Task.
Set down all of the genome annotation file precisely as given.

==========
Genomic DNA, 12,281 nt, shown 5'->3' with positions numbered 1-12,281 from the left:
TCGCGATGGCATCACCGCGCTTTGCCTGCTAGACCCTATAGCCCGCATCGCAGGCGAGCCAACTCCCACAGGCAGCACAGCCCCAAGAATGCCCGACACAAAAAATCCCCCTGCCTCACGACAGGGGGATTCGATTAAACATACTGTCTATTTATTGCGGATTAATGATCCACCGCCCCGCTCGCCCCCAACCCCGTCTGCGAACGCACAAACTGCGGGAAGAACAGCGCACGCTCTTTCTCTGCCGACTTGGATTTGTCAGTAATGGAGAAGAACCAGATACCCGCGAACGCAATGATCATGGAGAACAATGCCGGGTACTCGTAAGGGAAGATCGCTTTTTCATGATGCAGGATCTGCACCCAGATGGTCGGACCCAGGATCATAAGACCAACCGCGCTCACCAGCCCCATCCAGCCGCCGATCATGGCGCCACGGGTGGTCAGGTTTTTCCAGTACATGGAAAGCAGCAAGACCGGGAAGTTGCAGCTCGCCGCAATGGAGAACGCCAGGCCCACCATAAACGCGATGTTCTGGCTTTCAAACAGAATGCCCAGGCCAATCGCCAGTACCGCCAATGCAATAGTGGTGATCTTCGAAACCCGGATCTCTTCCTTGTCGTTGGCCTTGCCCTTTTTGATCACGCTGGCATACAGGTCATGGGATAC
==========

Genomic DNA, 12,281 nt, shown 5'->3' with positions numbered 1-12,281 from the left:
TCGCGATGGCATCACCGCGCTTTGCCTGCTAGACCCTATAGCCCGCATCGCAGGCGAGCCAACTCCCACAGGCAGCACAGCCCCAAGAATGCCCGACACAAAAAATCCCCCTGCCTCACGACAGGGGGATTCGATTAAACATACTGTCTATTTATTGCGGATTAATGATCCACCGCCCCGCTCGCCCCCAACCCCGTCTGCGAACGCACAAACTGCGGGAAGAACAGCGCACGCTCTTTCTCTGCCGACTTGGATTTGTCAGTAATGGAGAAGAACCAGATACCCGCGAACGCAATGATCATGGAGAACAATGCCGGGTACTCGTAAGGGAAGATCGCTTTTTCATGATGCAGGATCTGCACCCAGATGGTCGGACCCAGGATCATAAGACCAACCGCGCTCACCAGCCCCATCCAGCCGCCGATCATGGCGCCACGGGTGGTCAGGTTTTTCCAGTACATGGAAAGCAGCAAGACCGGGAAGTTGCAGCTCGCCGCAATGGAGAACGCCAGGCCCACCATAAACGCGATGTTCTGGCTTTCAAACAGAATGCCCAGGCCAATCGCCAGTACCGCCAATGCAATAGTGGTGATCTTCGAAACCCGGATCTCTTCCTTGTCGTTGGCCTTGCCCTTTTTGATCACGCTGGCATACAGGTCATGGGATAC